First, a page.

The Landscape of Industrial Obsolence
A reflection on post-industrial legacies and possible or desired ecological futures to come
Fondazione Sandretto Re Rebaudengo hosts the second chapter of The Institute of Things to Come, with an exhibition, a performance and a workshop of artist Mikhail Karikis. Founded in 2017 by artist Ludovica Carbotta and curator Valerio Del Baglivo, The Institute of Things to Come is an itinerant art programme aimed at investigating forms of imaginative speculation as cultural strategies and methodologies for critical positions. The 2018 theme is TERRA INCOGNITA (a Latin term used in ancient cartography to indicate the existence of unexplored lands) and it is inspired by the book of sociologist Albert Meister, Under the Beabourg (1976). In his text Meister describes the existence of an imaginary museum right beneath the original one: an underground-cultural center (a Beabourg with lowercase “b”) where an assembly of four thousand people organizes a countercultural pole. This reference is taken as a starting point to speculate about fictional territories, places and landscapes invented by artists, that have served as literal and metaphorical sites of subversion, anti-authoritarianism, utopia and fantasy.
The artist Mikhail Karikis exhibits, for the first time in an Italian institution, Children of Unquiet, a research project that rethinks the destiny of Larderello (Pisa), the site of the first geothermal power plant in the world, and today a territory disfigured by the effects of industrial automation. Investigating the voice as a sculptural material and a socio-political agent, Karikis has explored collaborative work with communities as a means to help engagement with social causes. The themes of labour, industrial landscape, and the effects of globalization on local communities represent some of the preoccupations of his recent film projects. In his work with communities the artist often resonates with new ways of thinking about the destiny of territories scarred by industrial obsolescence.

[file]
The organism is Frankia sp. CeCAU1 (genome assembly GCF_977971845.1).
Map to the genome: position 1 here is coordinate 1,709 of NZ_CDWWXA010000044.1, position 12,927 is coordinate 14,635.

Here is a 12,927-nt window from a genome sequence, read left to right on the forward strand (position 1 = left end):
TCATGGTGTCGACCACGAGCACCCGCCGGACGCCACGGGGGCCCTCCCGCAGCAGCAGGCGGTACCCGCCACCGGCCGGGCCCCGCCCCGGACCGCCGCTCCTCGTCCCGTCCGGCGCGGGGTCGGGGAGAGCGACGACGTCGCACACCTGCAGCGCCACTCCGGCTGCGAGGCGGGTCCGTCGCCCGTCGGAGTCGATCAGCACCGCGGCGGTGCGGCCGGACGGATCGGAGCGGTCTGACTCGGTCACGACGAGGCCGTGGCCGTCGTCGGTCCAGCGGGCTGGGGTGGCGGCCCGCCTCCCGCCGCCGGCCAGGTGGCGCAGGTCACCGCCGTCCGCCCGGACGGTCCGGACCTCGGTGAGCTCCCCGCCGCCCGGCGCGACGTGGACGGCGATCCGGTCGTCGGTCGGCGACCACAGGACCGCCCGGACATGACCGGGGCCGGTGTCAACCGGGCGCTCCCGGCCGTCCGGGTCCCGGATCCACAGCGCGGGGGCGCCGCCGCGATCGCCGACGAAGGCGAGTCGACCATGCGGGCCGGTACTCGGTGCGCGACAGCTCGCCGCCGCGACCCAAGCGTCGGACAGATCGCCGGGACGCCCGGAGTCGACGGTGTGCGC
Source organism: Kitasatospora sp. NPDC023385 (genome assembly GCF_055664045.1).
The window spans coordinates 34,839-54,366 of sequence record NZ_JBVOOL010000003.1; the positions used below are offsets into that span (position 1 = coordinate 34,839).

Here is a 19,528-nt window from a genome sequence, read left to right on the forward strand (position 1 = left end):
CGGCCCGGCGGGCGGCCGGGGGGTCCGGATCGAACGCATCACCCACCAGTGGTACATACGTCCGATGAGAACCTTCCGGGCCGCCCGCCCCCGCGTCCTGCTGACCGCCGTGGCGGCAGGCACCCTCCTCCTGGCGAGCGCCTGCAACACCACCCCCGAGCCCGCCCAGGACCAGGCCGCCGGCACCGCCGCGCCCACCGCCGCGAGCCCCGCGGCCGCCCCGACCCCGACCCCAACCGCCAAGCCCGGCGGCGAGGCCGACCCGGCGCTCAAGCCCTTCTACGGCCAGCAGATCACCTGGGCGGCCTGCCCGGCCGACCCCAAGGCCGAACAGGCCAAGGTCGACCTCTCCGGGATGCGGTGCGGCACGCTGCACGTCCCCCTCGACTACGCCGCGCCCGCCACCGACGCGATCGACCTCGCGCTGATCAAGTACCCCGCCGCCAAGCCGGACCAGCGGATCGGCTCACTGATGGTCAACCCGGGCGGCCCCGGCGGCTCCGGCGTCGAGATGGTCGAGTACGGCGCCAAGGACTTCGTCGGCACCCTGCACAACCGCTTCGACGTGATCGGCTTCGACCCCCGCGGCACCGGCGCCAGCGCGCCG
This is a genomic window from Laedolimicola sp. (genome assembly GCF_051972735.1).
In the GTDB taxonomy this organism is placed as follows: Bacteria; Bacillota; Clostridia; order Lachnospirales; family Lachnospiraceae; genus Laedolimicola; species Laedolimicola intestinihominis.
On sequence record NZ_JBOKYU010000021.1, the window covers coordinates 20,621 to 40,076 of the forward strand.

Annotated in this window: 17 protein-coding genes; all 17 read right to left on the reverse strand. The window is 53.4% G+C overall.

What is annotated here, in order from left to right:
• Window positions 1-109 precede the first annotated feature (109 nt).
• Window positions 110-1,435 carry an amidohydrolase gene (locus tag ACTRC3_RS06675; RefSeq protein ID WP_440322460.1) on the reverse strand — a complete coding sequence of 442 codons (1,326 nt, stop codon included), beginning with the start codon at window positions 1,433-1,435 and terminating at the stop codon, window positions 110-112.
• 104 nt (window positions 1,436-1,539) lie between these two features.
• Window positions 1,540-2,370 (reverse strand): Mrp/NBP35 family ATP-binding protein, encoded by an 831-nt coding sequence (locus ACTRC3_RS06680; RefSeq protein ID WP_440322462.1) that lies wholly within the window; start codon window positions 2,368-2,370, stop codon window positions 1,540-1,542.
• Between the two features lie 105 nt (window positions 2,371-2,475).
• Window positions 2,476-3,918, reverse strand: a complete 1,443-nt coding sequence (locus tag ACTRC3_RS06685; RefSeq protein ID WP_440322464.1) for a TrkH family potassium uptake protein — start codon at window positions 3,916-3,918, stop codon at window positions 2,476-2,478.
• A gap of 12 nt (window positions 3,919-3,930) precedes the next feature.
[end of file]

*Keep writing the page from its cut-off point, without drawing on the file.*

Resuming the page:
In Children of Unquiet the artist Mikhail Karikis collaborated with youth to orchestrate a children’s ‘take-over’ of an abandoned workers’ village in Tuscany. The video is filmed in the Tuscan geothermal area of Valle del Diavolo, known for inspiring the hellish descriptions of Dante’s Inferno, for being the place where sustainable energy production was invented in the early 1900s and where the first geothermal power plant in the world was built. Until the 1980s, five thousand workers and their families lived in a cluster of iconic modernist industrial villages built around the power station and master-planned by the influential architect Giovanni Michelucci. Following the introduction of technologies that replaced human labour in the power plant however, unemployment in the area increased and prospects for the young became limited resulting in the rapid depopulation and complete desertion of entire villages.
Children of Unquiet features forty-five children who are growing up in the region and near an industrial village which was abandoned by their parents after the near-complete automation of the geothermal power plant where they worked. In the video, youngsters between five and twelve years old seize the depopulated sites transforming the vaporous wasteland into an amphitheatre, a playground and a self-organised school at the same time. They sing and harmonise with the powerful subterranean rumbles and industrial noises resonating across the area; they congregate in the ruins to read political texts by Antonio Negri and Michael Hardt, and play among the abandoned homes.
In turn playful and meditative, spectacular and intimate, operatic and realist, Children of Unquiet resonates with alternative ways of thinking about the destiny of territories which are scarred by capitalist transformations. It reflects on post-industrial legacies and hints at possible or desired ecological futures conjured up by the poetic and activist imagination of the generation that is most affected by current socio-economic changes.
At the opening, joined by Ilaria Gadenz (co-founder of Radio Papesse), the artist presents 102 Years Out of Synch, an audio-visual performance that retraces Dante’s steps to Valle del Diavolo in an attempt to hear what the poet might have heard. Combining newly filmed footage and fragments of the 1911 silent film L’Inferno, environmental sound recordings, narration and extended vocals, 102 Years Out of Synch mines the strata of legend, industrial archaeology, subterranean resonance and the aural imaginary.
Finally after the opening, the artist lead the workshop Political Love in collaboration with curator Sofia Victorino (Daskalopoulos Director of Education and Public Programmes at Whitechapel Gallery in London) for our 2018/19 Associates (Josephine Baan, Emma Brasó, Emily Fitzell, Constantinos Taliotis, Jérôme de Vienne, Stephanie Winter). Inspired by many political activists’ practices and texts (including Toni Negri’s and Michael Hardt’s essay on ‘political love’) the workshop reflects on how we can become more aware of the politics in our encounters with others sensitised to the hierarchies implied in our use of architecture and recording technologies, and more knowledgeable about how representation can empower and give agency.